Incoming requests to the instant response system are generated at remote locations, in well-known fashion, by employing any one of numerous terminal devices. For example, requests may be made via teletypewriters, dial telephone station sets, multifrequency pads, multifrequency signaling telephone station sets or the like. In this example, multifrequency signaling telephone station sets 23 are employed for this purpose. Thus, requests may be initiated from one or more of station sets 23-O through 23-N by outputting an appropriate sequences of multifrequency tones which are employed to connect the requesting line or lines via switching equipment 22 to one or more of data sets 21 and, hence, via incoming signal interface 15 and bus 17 to computer 25. Multifrequency tones are thereafter outputted from station sets 23 to communicate in well-known fashion with computer system 25.

Data sets 21 are employed to convert the standard multifrequency tones employed in telephone signaling, to two-out-of-eight coded direct current signals. A model 407 type data set manufactured by Western Electric Company and commercially available may be employed for this purpose.

The two-out-of-eight output from each of data sets 21 is converted into binary form by interface 15 and supplied via bus 17 to computer 25 for further processing as desired. Interface 15 may take on any form capable of converting the two-out-of-eight output from data sets 21 into binary form. Straightforward logic techniques are employed for this purpose. One example of a two-out-of-N to binary interface is disclosed in U. S. Pat. 3,680,081, issued July 25, 1972.

It should be noted that each equipment connected to bus 17 includes a standard interface for connecting the equipment properly to the bus and for controlling transfer of information from one equipment to another via bus 17. These interfaces are standard equipments and available commercially. See, for example, the PDP-11 Peripherals Handbook, cited above, for details and operation of these interface units.

Output multiplexer 16 is a direct memory access multiplexer (DMAMUX) which is employed to control system timing and to initiate and supply data in the form of digital words from registers or buffers in dedicated buffer stages in core memory 12 to output decoders 20 and, hence, requesting terminals 23, in accordance with the invention, without intervention of processor 10 and/or program control over the output function. This is achieved, in accordance with one aspect of the invention, by monitoring first addresses being transmitted on bus 17 to determined that registers in one or more of the dedicated core buffer stages of core memory 12 have been supplied with data to be outputted to the corresponding requesting lines. Upon detection that registers in one or more of the buffer stages have been loaded, multiplexer 16 generates a "nonprocessor request" (NPR) thereby assuming "mastership" of bus 17 and transferring the digital words from the core buffer stages to associated ones of decoders 20 and, hence, the requesting lines.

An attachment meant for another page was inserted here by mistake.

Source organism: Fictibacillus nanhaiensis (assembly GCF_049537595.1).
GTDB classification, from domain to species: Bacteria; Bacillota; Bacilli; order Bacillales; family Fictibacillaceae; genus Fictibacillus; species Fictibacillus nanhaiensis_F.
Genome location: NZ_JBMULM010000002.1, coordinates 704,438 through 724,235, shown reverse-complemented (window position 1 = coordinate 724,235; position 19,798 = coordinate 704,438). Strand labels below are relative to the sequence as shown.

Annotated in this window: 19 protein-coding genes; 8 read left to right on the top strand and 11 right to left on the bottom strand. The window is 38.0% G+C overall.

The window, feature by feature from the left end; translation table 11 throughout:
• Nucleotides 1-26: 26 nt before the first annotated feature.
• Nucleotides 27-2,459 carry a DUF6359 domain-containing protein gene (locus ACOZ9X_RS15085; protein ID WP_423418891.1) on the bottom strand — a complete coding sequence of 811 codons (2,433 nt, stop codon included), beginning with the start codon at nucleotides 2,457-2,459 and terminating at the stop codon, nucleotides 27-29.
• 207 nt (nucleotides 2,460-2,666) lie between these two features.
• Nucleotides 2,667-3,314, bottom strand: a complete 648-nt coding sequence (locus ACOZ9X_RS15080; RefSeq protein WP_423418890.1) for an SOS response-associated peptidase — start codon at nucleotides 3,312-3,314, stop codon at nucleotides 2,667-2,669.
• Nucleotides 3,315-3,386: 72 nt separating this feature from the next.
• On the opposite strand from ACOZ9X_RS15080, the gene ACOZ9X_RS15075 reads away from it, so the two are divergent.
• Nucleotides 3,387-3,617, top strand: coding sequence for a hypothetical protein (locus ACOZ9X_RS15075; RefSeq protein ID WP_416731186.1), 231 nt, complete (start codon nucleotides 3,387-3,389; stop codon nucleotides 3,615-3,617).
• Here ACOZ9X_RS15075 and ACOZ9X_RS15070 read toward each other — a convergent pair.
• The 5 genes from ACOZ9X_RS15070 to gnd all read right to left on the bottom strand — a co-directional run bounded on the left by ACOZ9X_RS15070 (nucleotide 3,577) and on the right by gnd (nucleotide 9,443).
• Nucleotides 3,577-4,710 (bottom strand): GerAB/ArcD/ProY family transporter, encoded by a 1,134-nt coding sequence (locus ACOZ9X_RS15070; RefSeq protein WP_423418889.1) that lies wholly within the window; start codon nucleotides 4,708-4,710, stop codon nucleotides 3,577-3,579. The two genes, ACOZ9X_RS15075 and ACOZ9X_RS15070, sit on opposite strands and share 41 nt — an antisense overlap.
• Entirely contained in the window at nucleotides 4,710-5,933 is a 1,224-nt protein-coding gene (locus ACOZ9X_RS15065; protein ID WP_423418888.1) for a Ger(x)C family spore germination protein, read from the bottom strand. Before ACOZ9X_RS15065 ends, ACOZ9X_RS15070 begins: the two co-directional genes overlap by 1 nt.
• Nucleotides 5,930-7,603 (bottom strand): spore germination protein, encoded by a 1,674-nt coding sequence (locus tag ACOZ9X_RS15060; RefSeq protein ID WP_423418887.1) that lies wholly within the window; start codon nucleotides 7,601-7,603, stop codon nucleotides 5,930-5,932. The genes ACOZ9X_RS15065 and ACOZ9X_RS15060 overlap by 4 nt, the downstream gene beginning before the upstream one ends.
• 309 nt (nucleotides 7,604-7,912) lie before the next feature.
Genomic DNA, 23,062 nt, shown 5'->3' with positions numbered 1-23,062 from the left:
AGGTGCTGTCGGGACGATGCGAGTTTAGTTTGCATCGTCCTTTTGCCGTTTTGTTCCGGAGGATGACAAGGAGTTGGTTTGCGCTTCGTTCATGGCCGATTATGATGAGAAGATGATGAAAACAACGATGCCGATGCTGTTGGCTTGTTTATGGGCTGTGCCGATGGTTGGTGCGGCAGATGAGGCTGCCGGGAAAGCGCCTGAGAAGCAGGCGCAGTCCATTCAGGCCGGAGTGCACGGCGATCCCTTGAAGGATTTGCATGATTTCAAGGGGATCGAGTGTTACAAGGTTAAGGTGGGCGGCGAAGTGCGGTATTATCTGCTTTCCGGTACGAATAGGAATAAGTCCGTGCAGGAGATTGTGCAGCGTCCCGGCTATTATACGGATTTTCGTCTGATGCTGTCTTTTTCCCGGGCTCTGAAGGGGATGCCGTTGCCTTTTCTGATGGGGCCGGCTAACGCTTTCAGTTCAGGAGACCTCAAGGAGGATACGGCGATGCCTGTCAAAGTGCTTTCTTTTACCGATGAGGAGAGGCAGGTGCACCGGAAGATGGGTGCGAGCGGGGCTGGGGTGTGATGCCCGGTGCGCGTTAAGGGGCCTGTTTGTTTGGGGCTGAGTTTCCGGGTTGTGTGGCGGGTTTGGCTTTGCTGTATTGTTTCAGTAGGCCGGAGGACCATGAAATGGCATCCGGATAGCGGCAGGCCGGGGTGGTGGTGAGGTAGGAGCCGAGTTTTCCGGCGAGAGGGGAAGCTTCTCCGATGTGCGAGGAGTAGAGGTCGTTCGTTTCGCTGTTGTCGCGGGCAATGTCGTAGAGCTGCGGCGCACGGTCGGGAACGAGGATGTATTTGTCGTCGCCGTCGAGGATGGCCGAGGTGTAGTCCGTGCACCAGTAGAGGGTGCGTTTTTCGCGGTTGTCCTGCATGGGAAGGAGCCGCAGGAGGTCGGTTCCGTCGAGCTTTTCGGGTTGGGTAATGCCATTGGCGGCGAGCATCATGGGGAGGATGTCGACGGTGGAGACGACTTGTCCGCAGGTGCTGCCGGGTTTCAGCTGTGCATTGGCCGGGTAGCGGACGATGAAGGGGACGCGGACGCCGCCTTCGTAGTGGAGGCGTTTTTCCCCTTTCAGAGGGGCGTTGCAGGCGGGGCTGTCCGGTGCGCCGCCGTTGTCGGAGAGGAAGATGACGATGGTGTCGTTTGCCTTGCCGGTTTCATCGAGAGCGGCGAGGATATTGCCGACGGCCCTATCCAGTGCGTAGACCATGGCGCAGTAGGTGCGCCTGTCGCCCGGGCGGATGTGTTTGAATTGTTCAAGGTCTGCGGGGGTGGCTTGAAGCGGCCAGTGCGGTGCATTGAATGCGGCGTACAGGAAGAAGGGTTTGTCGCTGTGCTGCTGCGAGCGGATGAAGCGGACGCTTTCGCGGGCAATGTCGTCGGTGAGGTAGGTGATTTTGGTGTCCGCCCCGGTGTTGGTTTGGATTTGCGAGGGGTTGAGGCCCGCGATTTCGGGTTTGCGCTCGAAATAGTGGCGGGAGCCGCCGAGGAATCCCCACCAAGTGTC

It is important that the outputs from multiplexer 16 are effected in substantially "real-time". In this example, eight (8) output lines are being serviced. The desired real-time outputs to the eight lines are achieved in multiplexer 16, in accordance with another aspect of the invention, by reading out the digital code words from the core buffer stages in a prescribed sequence. Specifically, under control of multiplexer 16, the digital words in the first registers of the loaded dedicated buffer storage stages are supplied to corresponding ones of lines 19, in sequential order beginning with the first register of the first loaded buffer storage stage through the first register of the last loaded buffer storage stage in the sequential arrangement of buffer storage stages. Then, the digital words in the second registers of the loaded buffer storage stages are outputted in the above sequential order to corresponding ones of lines 19 and so on until all 256 digital words from each loaded buffer stage of the core section being read have been outputted. This output technique allows use of a simplified timing arrangement and simplifies the multiplexer design. As stated above, while the registers in the buffer stages of, for example, the "high" core buffer segment are being read, processor 10 is loading the buffer stages of the "low" core segment with the next blocks of 256 digital words to be outputted to the appropriate requesting lines during the next one-sixth second system cycle. If the lines are not active or if a pause between words in a message is called for, a silence code signal is supplied to the appropriate ones of the lines during intervals in which data words would normally be outputted.

The digital word outputs from multiplexer 16 are supplied in serial form via lines 19 to decoders 20 for conversion into audio speech signals. The audio outputs from decoders 20 are supplied to appropriate ones of data sets 21 and, subsequently, via switching equipment 22 to the requesting ones of station sets 23.